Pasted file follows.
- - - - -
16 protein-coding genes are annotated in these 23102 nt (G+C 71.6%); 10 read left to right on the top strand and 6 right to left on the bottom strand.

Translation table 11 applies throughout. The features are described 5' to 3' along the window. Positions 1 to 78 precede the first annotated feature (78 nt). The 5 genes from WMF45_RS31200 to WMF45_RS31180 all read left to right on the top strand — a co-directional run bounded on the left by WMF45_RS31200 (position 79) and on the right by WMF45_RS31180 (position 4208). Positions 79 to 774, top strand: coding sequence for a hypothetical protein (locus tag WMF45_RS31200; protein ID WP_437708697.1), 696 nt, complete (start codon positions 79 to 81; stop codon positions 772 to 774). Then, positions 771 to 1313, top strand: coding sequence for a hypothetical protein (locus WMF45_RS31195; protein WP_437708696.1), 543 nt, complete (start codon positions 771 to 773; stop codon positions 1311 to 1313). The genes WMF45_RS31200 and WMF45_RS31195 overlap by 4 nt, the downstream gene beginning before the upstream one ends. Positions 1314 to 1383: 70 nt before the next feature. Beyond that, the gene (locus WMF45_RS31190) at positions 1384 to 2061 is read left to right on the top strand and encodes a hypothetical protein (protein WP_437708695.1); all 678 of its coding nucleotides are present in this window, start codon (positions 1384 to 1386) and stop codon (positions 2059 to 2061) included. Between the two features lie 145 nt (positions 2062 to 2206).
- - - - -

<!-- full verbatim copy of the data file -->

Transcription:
16 protein-coding genes are annotated in these 23102 nt (G+C 71.6%); 10 read left to right on the top strand and 6 right to left on the bottom strand.

Translation table 11 applies throughout. The features are described 5' to 3' along the window. Positions 1 to 78 precede the first annotated feature (78 nt). The 5 genes from WMF45_RS31200 to WMF45_RS31180 all read left to right on the top strand — a co-directional run bounded on the left by WMF45_RS31200 (position 79) and on the right by WMF45_RS31180 (position 4208). Positions 79 to 774, top strand: coding sequence for a hypothetical protein (locus tag WMF45_RS31200; protein ID WP_437708697.1), 696 nt, complete (start codon positions 79 to 81; stop codon positions 772 to 774). Then, positions 771 to 1313, top strand: coding sequence for a hypothetical protein (locus WMF45_RS31195; protein WP_437708696.1), 543 nt, complete (start codon positions 771 to 773; stop codon positions 1311 to 1313). The genes WMF45_RS31200 and WMF45_RS31195 overlap by 4 nt, the downstream gene beginning before the upstream one ends. Positions 1314 to 1383: 70 nt before the next feature. Beyond that, the gene (locus WMF45_RS31190) at positions 1384 to 2061 is read left to right on the top strand and encodes a hypothetical protein (protein WP_437708695.1); all 678 of its coding nucleotides are present in this window, start codon (positions 1384 to 1386) and stop codon (positions 2059 to 2061) included. Between the two features lie 145 nt (positions 2062 to 2206).